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Thread: Intermintant overload failure

  1. #1
    DIY Junior Member Joebif's Avatar
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    Default Intermintant overload failure

    Every once in a while I get a overload failure. I have a Franklan control box with a reset button on it. About a month ago it went and tripped so I started looking into what could be wrong. I have a submersible 1-1/2 hp pump 252 feet deep that is a Berkley about 30 years old.

    I first checked my Air pressure tank after I drained it and found that it was at 6lbs so I filled it up to 33 lbs. I had not ever checked this in years. After I filled it to the correct pressure it ran for about 2 weeks and then it tripped again. I ran all the water out and checked the air and it was still at 33 lbs.

    So I reset the button and it ran for about a week. I purchased a new start capacitor, because they are cheap and decided to change it out. I check the air again and it was the same. I tripped the reset and it ran for about another week.

    I went on-line to the Franklin site and downloaded all the info I could on testing the voltages and amperage.
    I checked to see if I had any open grounds and did not. I reset it and it ran for a couple of days.

    Today I tested my voltage coming into the control box also when it was running and it was the same. It was about 239.
    I checked the black wire going coming from the pole and it was 10.5 amps.
    I checked the black wire going to the pump and it was 10.5 amps
    I checked the yellow wire going to the pump and it was 10.5 amps
    I checked the red wire going to the pump and it was 2.4 then went to 1.39.
    All of these are within tolerance on the info I downloaded from Franklin.

    I can't seem to find anything wrong.

    Is there a way to check my pressure switch?
    Could my reset overload button have a defect and can it be checked?

    Any thoughts?

  2. #2
    Moderator valveman's Avatar
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    A lot of things are possible. But from the age of the pump and the fact that you only had 6 PSI air in the tank, I think your pump is just about on its last cycle. Years of cycling on and off have taken a toll. It probably trips the overload when it cycles the second or third time, as the motor is still warm or hot when it tries to restart. Better start looking for a new pump/motor.

  3. #3
    DIY Junior Member Joebif's Avatar
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    Quote Originally Posted by valveman View Post
    A lot of things are possible. But from the age of the pump and the fact that you only had 6 PSI air in the tank, I think your pump is just about on its last cycle. Years of cycling on and off have taken a toll. It probably trips the overload when it cycles the second or third time, as the motor is still warm or hot when it tries to restart. Better start looking for a new pump/motor.
    Plus a new storage tank because it has a slow leak.

    If I fill a horse tank with water and another tank I need filled today, which is about 300 gallons, then if your theory is correct the pump should get pretty warm and cycle a second,third or more times I would think. It should overload with that much usage. I will go out and try that and see what happens. If it does trip I will report back on what I find.

    Can the overload reset button get old and start tripping when it shouldn't?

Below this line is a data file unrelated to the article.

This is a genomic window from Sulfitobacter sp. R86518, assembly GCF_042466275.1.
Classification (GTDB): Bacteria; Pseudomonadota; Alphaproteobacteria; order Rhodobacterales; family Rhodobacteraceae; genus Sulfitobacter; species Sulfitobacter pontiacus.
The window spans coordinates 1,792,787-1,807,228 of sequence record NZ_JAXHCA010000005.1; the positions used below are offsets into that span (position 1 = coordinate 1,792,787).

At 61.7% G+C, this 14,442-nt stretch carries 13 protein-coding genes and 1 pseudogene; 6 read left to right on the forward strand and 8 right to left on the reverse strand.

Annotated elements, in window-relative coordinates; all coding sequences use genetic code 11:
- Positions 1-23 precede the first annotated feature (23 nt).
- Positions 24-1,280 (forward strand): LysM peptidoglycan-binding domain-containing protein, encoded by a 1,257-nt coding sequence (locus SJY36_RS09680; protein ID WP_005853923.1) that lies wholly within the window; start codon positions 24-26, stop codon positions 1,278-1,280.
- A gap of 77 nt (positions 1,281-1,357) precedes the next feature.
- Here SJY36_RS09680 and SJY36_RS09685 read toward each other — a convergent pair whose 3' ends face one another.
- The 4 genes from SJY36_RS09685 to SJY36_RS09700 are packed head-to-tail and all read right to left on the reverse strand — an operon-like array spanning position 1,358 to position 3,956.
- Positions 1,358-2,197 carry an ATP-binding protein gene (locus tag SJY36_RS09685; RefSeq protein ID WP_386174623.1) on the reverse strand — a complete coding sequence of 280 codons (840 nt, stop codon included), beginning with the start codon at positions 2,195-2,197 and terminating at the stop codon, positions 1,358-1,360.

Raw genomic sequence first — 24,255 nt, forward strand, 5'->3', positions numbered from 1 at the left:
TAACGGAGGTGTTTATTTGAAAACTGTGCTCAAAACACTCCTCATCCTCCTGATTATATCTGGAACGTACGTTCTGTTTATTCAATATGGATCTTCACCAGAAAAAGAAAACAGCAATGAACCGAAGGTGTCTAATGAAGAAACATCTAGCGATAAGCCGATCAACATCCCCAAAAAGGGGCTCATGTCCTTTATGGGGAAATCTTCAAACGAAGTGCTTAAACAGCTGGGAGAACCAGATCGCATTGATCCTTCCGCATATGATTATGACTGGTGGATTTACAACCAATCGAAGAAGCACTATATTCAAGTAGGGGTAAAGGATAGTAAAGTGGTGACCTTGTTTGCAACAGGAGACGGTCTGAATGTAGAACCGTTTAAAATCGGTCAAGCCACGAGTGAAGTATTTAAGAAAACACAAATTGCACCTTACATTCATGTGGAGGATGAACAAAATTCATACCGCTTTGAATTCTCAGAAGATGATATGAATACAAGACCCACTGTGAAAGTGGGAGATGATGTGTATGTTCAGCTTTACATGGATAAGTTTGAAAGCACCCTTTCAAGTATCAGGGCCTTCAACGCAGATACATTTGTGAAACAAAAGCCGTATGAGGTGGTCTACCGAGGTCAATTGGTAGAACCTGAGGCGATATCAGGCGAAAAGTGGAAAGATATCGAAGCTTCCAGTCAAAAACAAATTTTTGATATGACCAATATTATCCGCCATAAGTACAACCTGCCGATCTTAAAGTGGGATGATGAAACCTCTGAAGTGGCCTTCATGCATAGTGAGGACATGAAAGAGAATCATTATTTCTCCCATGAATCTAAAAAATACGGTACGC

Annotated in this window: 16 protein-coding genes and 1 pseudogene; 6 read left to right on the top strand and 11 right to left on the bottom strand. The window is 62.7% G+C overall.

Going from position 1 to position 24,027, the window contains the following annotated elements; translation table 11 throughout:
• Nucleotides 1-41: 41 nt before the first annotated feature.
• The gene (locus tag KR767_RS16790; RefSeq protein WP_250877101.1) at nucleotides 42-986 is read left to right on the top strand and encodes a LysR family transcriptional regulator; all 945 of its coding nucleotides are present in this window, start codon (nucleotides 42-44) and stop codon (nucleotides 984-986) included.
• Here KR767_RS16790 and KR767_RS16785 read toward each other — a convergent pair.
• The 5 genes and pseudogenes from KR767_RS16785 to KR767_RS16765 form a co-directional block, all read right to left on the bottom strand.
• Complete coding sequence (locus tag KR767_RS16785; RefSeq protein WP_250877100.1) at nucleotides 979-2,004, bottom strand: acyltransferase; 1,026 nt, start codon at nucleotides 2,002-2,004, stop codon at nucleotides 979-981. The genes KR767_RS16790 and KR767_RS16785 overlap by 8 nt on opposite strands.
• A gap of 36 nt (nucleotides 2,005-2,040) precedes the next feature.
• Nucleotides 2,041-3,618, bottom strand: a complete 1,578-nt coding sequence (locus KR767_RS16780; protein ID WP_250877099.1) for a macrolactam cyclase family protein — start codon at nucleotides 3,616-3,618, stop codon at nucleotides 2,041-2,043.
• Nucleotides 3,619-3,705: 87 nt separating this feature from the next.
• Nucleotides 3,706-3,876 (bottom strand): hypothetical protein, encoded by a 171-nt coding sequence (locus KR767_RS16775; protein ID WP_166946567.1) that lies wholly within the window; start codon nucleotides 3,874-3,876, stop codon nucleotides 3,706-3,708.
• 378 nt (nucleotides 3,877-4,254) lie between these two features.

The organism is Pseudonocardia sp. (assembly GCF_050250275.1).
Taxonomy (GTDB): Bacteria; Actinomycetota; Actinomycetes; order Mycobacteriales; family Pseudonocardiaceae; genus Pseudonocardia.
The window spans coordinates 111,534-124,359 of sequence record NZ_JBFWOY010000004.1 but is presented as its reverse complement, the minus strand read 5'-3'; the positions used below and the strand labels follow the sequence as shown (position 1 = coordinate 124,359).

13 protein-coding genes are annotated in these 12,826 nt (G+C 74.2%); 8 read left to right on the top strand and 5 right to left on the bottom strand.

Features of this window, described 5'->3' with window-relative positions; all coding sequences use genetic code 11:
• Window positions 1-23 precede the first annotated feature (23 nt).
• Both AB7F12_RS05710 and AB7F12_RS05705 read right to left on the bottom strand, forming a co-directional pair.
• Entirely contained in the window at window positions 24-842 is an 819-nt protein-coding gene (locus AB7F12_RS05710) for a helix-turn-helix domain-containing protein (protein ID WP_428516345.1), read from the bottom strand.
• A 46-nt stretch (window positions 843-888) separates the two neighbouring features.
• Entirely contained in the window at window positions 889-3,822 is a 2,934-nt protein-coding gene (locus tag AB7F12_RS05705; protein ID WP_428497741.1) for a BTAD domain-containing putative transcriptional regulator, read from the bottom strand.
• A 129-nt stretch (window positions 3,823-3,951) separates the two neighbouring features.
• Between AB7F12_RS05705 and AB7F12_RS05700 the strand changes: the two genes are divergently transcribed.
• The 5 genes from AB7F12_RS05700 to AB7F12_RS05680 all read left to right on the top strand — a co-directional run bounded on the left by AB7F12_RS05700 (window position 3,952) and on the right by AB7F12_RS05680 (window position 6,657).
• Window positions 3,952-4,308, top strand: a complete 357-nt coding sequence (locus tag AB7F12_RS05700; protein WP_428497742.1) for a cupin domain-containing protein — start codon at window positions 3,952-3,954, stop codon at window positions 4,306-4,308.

4. #4
    DIY Junior Member Joebif's Avatar
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    I just had several water hydrants and hose bibs going full blast. Had them turn them off and on to give the pump a real workout.

    As that was being done I watched the yellow wire and I had a constant 11.44 to 11.46 on a real good digital meter. The pump ran perfect. I tried it several times to make sure it would come back on and no problems.

    What else can I check?

  5. #5
    DIYer, not in the trades LLigetfa's Avatar
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    Quote Originally Posted by Joebif View Post
    ...then if your theory is correct the pump should get pretty warm and cycle a second,third or more times I would think...
    A pump is designed to run continuously so no, that doesn't really give it a workout. What gets a pump heated up is the start windings. If after start, it gets to run, it also gets to cool off. If it doesn't run long enough, the next start cycle gets hotter, and so on.

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    DIY Junior Member Joebif's Avatar
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    Quote Originally Posted by LLigetfa View Post
    A pump is designed to run continuously so no, that doesn't really give it a workout. What gets a pump heated up is the start windings. If after start, it gets to run, it also gets to cool off. If it doesn't run long enough, the next start cycle gets hotter, and so on.
    So should I open a water hydrant and put a amp meter on the yellow wire and then use the big flip switch circuit box in the pit to turn the pump off and on several times during a call for water?

    In my last test I did it turned on and off 3 times and I did not see any amperage changes at all.

  7. #7
    DIYer, not in the trades LLigetfa's Avatar
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    I would consider that a trial by fire. It is just abusing the pump.

    The other possibility is that your wire is chafing against the casing from the torque at start.

  8. #8
    DIY Senior Member craigpump's Avatar
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    After 30 years of providing reliable service the pump/motor are giving up the ghost, get a new pump, tank and string of wire and be done with it. Be sure to chlorinate the well when you're done.

  9. #9
    Moderator valveman's Avatar